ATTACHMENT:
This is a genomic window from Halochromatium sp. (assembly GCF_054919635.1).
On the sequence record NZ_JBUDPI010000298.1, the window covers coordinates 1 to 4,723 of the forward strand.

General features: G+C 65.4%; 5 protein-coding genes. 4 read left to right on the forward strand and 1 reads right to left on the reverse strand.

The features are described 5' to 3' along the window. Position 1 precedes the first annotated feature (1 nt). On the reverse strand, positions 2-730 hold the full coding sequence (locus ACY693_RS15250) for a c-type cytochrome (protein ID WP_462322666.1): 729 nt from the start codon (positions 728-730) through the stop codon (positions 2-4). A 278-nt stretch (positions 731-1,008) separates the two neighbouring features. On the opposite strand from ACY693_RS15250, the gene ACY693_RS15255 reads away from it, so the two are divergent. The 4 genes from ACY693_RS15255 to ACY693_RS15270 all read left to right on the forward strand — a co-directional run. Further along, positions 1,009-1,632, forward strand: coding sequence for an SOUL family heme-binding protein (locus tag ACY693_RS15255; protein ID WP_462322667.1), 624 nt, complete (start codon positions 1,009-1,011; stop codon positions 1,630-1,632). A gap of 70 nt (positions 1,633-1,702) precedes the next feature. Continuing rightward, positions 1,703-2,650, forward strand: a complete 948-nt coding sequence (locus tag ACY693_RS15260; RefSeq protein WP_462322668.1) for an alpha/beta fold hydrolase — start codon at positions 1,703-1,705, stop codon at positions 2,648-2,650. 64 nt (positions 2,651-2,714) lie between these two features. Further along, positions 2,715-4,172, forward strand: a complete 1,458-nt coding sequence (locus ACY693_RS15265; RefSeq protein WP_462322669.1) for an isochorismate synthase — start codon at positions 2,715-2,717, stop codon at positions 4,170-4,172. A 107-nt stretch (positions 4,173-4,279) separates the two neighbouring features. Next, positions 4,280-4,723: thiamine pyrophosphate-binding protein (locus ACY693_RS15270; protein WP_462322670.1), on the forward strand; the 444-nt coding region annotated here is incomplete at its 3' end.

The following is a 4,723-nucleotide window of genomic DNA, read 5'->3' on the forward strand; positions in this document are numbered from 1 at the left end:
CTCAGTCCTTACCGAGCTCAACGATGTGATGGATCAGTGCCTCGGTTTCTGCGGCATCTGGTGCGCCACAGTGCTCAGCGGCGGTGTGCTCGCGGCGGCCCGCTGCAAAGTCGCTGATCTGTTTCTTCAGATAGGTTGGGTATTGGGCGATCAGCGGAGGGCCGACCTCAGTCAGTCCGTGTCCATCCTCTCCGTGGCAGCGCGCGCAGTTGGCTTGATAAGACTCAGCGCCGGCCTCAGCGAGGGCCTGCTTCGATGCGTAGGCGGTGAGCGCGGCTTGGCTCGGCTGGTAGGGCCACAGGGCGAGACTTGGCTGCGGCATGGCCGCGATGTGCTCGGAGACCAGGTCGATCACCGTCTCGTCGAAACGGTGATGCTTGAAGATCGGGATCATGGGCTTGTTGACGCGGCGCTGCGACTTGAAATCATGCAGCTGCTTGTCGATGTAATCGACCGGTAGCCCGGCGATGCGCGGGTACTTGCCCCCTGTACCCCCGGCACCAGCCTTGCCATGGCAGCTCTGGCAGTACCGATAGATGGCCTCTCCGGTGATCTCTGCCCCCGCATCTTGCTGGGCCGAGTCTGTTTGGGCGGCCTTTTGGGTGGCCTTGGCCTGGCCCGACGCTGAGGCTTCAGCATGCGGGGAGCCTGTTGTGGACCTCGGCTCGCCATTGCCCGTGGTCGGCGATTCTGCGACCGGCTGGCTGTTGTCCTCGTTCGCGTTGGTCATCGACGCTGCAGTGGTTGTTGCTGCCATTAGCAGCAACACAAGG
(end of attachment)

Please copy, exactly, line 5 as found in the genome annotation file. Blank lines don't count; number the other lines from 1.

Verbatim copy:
The following is a 4,723-nucleotide window of genomic DNA, read 5'->3' on the forward strand; positions in this document are numbered from 1 at the left end: